Residents concerned over suspected blue-green algae spotted along West Palm Beach canal

Posted at 6:43 PM, Jun 28, 2016

The concerns over blue-green algae are now spreading into Palm Beach County.

Early Tuesday morning you could see the bright green slime above the West Palm Beach Canal for miles.

By the afternoon, much of the algae had cleared up, but what was concerning for residents is they say they’ve never seen it look that bad before.

“It’s a problem, a problem we definitely have to deal with,” said Luis Carvajal. He lives in Lake Worth, just two houses down from the canal.

He started getting concerned after there were reported sightings of blue-green algae at Summa Beach last week.

But then he saw it Tuesday morning in the canal.

“We enjoy our water and want to be able to use it safely,” said Carvajal. “We’re a little worried. Hopefully they get to the root of the problem.”

On the West Palm Beach side of the canal is raw food Chef Robert Schrotenboer with Darbster’s Waterfront Dining.

“I’ve never seen that much of it that green at our waters edge before,” said Schrotenboer.

Besides the concerns related to the look and smell of the algae, for this restaurant theres an added level of concern.

“We’re a vegan restaurant, animal welfare. Whatever it does to the fish and the birds and the whole food chain, dolphins. There’s concerns at every level.”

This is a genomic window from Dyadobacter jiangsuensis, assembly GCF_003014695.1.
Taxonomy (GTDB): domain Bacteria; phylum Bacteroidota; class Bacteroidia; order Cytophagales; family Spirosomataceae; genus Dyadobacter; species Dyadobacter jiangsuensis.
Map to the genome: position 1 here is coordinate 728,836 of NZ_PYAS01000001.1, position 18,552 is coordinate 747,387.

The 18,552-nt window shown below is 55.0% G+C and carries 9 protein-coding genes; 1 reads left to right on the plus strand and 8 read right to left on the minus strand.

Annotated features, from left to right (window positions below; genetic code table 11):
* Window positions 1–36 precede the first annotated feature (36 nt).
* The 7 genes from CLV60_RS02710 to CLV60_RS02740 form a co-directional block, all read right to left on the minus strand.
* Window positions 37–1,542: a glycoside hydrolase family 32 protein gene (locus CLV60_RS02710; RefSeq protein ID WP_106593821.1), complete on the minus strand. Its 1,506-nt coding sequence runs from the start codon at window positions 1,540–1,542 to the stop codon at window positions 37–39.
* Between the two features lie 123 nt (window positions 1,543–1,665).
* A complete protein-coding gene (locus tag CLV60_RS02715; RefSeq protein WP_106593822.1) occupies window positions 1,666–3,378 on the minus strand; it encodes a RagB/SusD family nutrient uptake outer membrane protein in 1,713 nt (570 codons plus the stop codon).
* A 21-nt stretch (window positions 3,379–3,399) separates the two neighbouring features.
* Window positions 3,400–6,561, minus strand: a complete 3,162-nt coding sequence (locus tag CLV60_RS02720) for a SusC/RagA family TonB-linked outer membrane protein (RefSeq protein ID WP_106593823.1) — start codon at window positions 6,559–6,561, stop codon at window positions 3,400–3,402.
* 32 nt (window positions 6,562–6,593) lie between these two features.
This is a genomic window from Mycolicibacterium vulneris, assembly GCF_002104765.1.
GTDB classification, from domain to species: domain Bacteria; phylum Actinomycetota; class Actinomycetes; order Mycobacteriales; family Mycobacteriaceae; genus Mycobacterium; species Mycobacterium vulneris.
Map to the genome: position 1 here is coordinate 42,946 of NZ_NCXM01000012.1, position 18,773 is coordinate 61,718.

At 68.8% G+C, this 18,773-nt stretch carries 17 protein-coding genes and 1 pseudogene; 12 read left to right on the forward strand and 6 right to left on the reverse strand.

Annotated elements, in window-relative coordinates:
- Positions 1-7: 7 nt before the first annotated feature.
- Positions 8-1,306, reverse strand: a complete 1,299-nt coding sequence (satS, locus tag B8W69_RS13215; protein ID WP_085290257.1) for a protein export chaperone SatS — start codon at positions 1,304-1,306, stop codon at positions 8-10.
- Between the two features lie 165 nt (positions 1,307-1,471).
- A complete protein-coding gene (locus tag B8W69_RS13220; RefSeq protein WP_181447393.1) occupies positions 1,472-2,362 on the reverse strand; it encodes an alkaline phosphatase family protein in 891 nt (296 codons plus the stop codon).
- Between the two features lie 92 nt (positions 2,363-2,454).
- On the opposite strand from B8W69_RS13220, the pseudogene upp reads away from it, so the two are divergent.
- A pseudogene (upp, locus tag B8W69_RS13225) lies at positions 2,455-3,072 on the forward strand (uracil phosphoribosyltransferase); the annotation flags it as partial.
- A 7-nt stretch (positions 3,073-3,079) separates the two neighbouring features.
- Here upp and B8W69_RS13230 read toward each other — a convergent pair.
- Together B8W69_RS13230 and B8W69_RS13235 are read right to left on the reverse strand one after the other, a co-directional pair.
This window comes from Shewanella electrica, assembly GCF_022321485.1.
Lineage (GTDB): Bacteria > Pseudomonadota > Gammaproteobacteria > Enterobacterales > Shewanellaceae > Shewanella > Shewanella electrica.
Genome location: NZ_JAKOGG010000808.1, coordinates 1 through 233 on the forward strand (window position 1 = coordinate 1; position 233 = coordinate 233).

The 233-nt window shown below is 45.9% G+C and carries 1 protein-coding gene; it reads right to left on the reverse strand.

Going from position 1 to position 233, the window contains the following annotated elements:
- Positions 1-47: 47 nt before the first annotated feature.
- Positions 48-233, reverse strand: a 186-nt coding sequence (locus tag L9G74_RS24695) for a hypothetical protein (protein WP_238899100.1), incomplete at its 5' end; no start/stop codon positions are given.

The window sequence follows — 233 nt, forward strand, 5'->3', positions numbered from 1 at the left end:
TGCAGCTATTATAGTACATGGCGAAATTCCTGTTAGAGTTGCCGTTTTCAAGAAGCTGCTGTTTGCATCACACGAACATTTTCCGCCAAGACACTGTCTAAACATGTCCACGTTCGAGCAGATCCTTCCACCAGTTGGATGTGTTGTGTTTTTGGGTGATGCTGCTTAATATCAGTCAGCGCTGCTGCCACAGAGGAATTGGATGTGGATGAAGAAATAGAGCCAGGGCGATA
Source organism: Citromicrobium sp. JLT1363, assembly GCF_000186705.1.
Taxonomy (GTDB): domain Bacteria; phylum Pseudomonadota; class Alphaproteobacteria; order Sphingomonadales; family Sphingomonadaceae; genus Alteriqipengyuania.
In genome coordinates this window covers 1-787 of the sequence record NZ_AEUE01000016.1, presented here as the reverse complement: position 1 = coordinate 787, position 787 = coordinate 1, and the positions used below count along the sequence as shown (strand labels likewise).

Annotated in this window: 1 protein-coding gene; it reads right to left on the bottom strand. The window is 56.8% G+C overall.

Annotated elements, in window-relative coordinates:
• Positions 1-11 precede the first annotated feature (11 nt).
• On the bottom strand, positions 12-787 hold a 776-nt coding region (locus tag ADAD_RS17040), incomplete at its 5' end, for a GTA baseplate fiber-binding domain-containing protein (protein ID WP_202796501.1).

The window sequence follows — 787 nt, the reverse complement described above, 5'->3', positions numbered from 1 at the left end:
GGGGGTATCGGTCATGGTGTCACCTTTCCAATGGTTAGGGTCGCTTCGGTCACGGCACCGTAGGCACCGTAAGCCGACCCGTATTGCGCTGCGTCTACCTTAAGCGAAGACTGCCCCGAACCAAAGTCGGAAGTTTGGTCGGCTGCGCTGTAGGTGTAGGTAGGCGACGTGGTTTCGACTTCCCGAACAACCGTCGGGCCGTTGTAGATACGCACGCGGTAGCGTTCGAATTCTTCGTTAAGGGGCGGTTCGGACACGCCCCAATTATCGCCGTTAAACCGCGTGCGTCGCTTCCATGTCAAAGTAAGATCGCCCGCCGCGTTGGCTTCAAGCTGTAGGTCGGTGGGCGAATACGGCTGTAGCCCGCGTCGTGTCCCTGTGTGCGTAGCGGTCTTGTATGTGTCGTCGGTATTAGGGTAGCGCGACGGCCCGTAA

The West Palm Beach Canal or the C-51 Canal is part of the South Florida Water Management District’s flood control system.

Tuesday morning the organization took two water samples from the canal. One was right near Spillway Park at the Lake Worth city limits. The other sample was taken near Wellington.

Those samples will be sent to the Florida Department of Environmental Protection to determine if it is in fact blue-green algae and then if it’s toxic.

The SFWMD says algae blooms in the canal are normal, especially this time of year. However, it still leaves many asking, whats causing such a big bloom?

“It’s caused by the high nutrients of which there are numerous sources. Lake Okeechobee is likely one of the sources,” said Randy Smith , a spokesperson for the SFWMD. “The local basin runoff would likely be one of the sources. You combine that with the temperature conditions, it’s something thats been occurring for many many years.”